Saturday Writing Tips: Writing Effective Action Scenes #WritingTips

ACTION

Action scenes don’t necessarily mean huge battles, violence, gunfights or crime. While this might be the case in Hollywood blockbusters, action scenes are important in your fiction – they create drama, interest, allow characters to develop and move your plot forward.

An action scene can involve something as seemingly simple as an unexpected phone call or a surprise visitor. What’s important is to carry your reader along with the action, and to write scenes that move your characters forward, building tension and giving your characters opportunities to develop and grow.

Here are a few tips for writing effective action scenes:

  • Have events happen in real time. This helps your reader feel involved in the scene and brings them closer to a character.
  • Use physical movements but don’t describe every single action in great detail.
  • Have your character make quick decisions and react quickly to the situation/event.
  • Minimise dialogue, especially if it creates a pause in the action.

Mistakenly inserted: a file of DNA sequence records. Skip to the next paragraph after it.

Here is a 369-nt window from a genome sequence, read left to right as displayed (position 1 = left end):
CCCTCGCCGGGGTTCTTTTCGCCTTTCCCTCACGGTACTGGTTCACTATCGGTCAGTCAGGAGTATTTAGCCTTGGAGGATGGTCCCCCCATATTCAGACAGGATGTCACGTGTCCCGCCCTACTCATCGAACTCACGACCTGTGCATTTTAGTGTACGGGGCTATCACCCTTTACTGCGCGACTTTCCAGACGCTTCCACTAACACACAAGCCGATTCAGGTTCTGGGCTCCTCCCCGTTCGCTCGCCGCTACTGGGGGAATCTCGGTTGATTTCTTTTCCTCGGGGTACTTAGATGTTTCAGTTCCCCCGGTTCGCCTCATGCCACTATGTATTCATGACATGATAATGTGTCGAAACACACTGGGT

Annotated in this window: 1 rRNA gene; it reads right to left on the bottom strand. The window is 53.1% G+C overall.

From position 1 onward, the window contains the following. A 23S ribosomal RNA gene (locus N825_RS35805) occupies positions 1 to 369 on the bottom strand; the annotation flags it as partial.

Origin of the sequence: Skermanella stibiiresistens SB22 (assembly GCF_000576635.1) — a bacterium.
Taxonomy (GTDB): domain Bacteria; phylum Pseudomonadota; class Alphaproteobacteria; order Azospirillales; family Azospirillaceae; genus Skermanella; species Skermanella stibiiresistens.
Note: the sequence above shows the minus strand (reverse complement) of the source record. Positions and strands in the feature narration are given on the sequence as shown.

• Choose the verbs you use carefully for maximum effect.
  • If you’re having trouble visualising the actions involved in the scene, act it out! (It helps if you can get someone else to join in!)
  • Read other writers and see how they write successful or unsuccessful action scenes. What didn’t work can be as important as what did work.
  • Keep it real. Unless you’re writing fantasy, where anything is physically possibly, keep the scenes within the bounds of reality (see acting it out above!)

Got any tips for writing action scenes? Do let me know by posting a comment below.

5 comments

  1. Top stuff, Alison!

    I do act them out! Other stuff I’d add – make sure the physical reactions are real, and not clichés. Your heart doesn’t ‘stop’, for instance. Remember the last time you were shocked, and what your physical reactions were.

    Short sentences.
    Spare detail.

    😀

    Liked by 1 person

  2. Great tips. I’m having quite a hard time with a particular description. It’s supposed to span five or six different scenes. But even if I try to write the outline it gets very long. So I can’t imagine what a nightmare it’s going to be when I actually tried to write it out. But yes there was a lot of acting things out and drawing diagrams to make sure everything worked out well.

    Liked by 1 person

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